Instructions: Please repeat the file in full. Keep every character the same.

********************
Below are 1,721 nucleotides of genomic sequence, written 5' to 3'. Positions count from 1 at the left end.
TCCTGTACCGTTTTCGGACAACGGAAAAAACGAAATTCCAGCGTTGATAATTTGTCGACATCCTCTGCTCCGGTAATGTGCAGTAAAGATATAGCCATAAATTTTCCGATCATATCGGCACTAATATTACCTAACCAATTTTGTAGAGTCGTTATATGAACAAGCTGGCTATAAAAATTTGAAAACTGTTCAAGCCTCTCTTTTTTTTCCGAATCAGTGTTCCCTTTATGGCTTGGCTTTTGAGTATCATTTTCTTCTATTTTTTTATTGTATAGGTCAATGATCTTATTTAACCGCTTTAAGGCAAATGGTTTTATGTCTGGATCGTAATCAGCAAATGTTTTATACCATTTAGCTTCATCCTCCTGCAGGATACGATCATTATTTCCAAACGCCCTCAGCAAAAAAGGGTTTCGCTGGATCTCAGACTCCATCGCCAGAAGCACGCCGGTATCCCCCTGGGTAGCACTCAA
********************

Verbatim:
Below are 1,721 nucleotides of genomic sequence, written 5' to 3'. Positions count from 1 at the left end.
TCCTGTACCGTTTTCGGACAACGGAAAAAACGAAATTCCAGCGTTGATAATTTGTCGACATCCTCTGCTCCGGTAATGTGCAGTAAAGATATAGCCATAAATTTTCCGATCATATCGGCACTAATATTACCTAACCAATTTTGTAGAGTCGTTATATGAACAAGCTGGCTATAAAAATTTGAAAACTGTTCAAGCCTCTCTTTTTTTTCCGAATCAGTGTTCCCTTTATGGCTTGGCTTTTGAGTATCATTTTCTTCTATTTTTTTATTGTATAGGTCAATGATCTTATTTAACCGCTTTAAGGCAAATGGTTTTATGTCTGGATCGTAATCAGCAAATGTTTTATACCATTTAGCTTCATCCTCCTGCAGGATACGATCATTATTTCCAAACGCCCTCAGCAAAAAAGGGTTTCGCTGGATCTCAGACTCCATCGCCAGAAGCACGCCGGTATCCCCCTGGGTAGCACTCAA